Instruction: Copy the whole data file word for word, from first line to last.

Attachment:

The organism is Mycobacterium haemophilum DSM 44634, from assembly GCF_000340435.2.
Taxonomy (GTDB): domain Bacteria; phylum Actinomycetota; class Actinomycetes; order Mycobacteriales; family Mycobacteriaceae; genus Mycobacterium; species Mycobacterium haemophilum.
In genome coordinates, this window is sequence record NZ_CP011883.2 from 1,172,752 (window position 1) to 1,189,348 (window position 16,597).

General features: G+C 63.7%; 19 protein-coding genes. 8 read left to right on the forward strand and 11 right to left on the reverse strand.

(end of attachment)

The organism is Mycobacterium haemophilum DSM 44634, from assembly GCF_000340435.2.
Taxonomy (GTDB): domain Bacteria; phylum Actinomycetota; class Actinomycetes; order Mycobacteriales; family Mycobacteriaceae; genus Mycobacterium; species Mycobacterium haemophilum.
In genome coordinates, this window is sequence record NZ_CP011883.2 from 1,172,752 (window position 1) to 1,189,348 (window position 16,597).

General features: G+C 63.7%; 19 protein-coding genes. 8 read left to right on the forward strand and 11 right to left on the reverse strand.